King Edward's Music

Music at King Edward's School, Birmingham

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From the Miss Davis Memorial Recital at the Ruddock Hall

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Our thanks to Mr. Ash for the photographs.

Music at King Edward's School, Birmingham

The concert is presented jointly with King Edward VI High School for Girls

 

Romany Wood at Symphony Hall

Music at King Edward's School, Birmingham: KES/KEHS Symphony Orchestra perform Romany Wood

Music at King Edward's School, Birmingham: KES/KEHS Symphony Orchestra perform Romany Wood

Music at King Edward's School, Birmingham: KES/KEHS Symphony Orchestra perform Romany Wood

Music at King Edward's School, Birmingham: KES/KEHS Symphony Orchestra perform Romany Wood

Our thanks to Mr. Ash for his wonderful pictures. You can see the whole gallery here.

 

Music at King Edward's School, Birmingham

Rehearsing Romany Wood at Symphony Hall

Music at King Edward's School, Birmingham: Rehearsing Romany Wood at Symphony Hall.

Music at King Edward's School, Birmingham: Rehearsing Romany Wood at Symphony Hall.

Our thanks to Mr. Ash for his wonderful pictures. You can see the whole gallery here.

 

Music at King Edward's School, Birmingham

Rehearsing Romany Wood at Symphony Hall: KES/KEHS Symphony Orchestra at work

KES:KEHS Symphony Orchestra, reherasing at Symphony Hall, trumpets

KES:KEHS Symphony Orchestra rehearsing at Symphony Hall, oboes

Tutti rehearsal at Symphony Hall

KES:KEHS Symphony Orchestra rehearsing Romany Wood at Symphony Hall (5), horns

KES:KEHS Symphony Orchestra rehearsing Romany Wood at Symphony Hall, trombones (1)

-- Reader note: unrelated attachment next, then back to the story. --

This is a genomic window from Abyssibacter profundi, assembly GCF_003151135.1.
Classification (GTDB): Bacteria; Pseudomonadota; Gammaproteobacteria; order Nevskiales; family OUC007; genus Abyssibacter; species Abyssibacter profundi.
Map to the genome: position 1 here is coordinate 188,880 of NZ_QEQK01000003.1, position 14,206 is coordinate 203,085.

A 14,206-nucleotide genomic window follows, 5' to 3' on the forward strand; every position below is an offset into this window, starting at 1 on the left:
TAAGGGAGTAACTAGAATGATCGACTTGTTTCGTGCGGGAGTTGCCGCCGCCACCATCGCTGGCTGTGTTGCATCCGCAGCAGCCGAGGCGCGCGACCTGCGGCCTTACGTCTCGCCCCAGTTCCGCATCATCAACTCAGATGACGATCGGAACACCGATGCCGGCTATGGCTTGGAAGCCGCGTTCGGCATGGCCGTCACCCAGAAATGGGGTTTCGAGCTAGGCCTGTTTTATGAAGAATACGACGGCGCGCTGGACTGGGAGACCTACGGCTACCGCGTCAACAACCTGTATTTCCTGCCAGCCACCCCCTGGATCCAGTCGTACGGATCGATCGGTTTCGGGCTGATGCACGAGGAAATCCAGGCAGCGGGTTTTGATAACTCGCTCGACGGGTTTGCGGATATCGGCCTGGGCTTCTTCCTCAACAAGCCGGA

KES:KEHS Symphony Orchestra rehearsing Romany Wood at Symphony Hall (2), violins

KES:KEHS Symphony Orchestra rehearsing Romany Wood at Symphony Hall (3), violins

KES:KEHS Symphony Orchestra rehearsing Romany Wood at Symphony Hall (4), violins

Our thanks to Mr. Ash for his wonderful pictures. You can see the whole gallery here.

 

Music at King Edward's School, Birmingham

Rehearsing Romany Wood at King Edward’s School

Rehearsing Romany Wood at King Edward's School

On-stage in the Ruddock Performing Arts Centre

Romany Wood rehearsal in the Ruddock Performing Arts Centre, King Edward's School

Practising sitting and standing

Rehearsing Romany Wood

Our thanks to Mr. Ash for his wonderful pictures. You can see the whole gallery here.

 

Music at King Edward's School, Birmingham

Rehearsing Romany Wood at King Edward’s School

Romany Wood, arriving at King Edward's School Music Department.

Arriving at King Edward’s School.

Our thanks to Mr. Ash for his wonderful pictures. You can see the whole gallery here.

 

Music at King Edward's School, Birmingham

Romany Wood — three days to go

King Edward's School, Birmingham, Music Department: Romany Wood at Symphony Hall

Friday, 24 June 2016 at 1800
Symphony Hall, Birmingham

Dimitri Shostakovich: Festive Overture op.96 (7’)
David Gaukroger / David Carr: Romany Wood (40’)

Massed choirs from primary and preparatory schools throughout the city
KES/KEHS Symphony Orchestra
Martin Leigh, conductor

Ticket prices: £8/£5 available from the Symphony Hall box office.

Music at King Edward's School, Birmingham

What teachers and pupils are saying about Romany Wood

Music at King Edward's School, Birmingham: Romany Wood at Symphony Hall

 
‘Romany Wood is an initiative which has captured both hearts and minds of children and teachers’

‘Without doubt this project has greatly enriched the lives of our children and families and will raise aspirations that all children can “aim for the stars”!’

‘Poppy in Year 5 said that this would be a ‘once in a lifetime experience we would never forget’.’

‘it is a once in a lifetime experience singing in a venue such as Symphony Hall and they are very excited.’

‘The enthusiasm for music on their faces is amazing to see’

Ticket prices: £8/£5 available from the Symphony Hall box office.

Music at King Edward's School, Birmingham

Romany Wood

Music at King Edward's School, Birmingham: Romany Wood at Symphony Hall

Friday, 24 June 2016 at 1800
Symphony Hall, Birmingham

Dimitri Shostakovich: Festive Overture op.96 (7’)
David Gaukroger / David Carr: Romany Wood (40’)

Massed choirs from primary and preparatory schools throughout the city
KES/KEHS Symphony Orchestra
Martin Leigh, conductor

Described by Quentin Letts as ‘England’s answer to Peter and the Wolf’, Romany Wood is for massed choirs of young voices, soprano soloist, symphony orchestra, and narrator. The music is by David Gaukroger, setting a libretto by David Carr.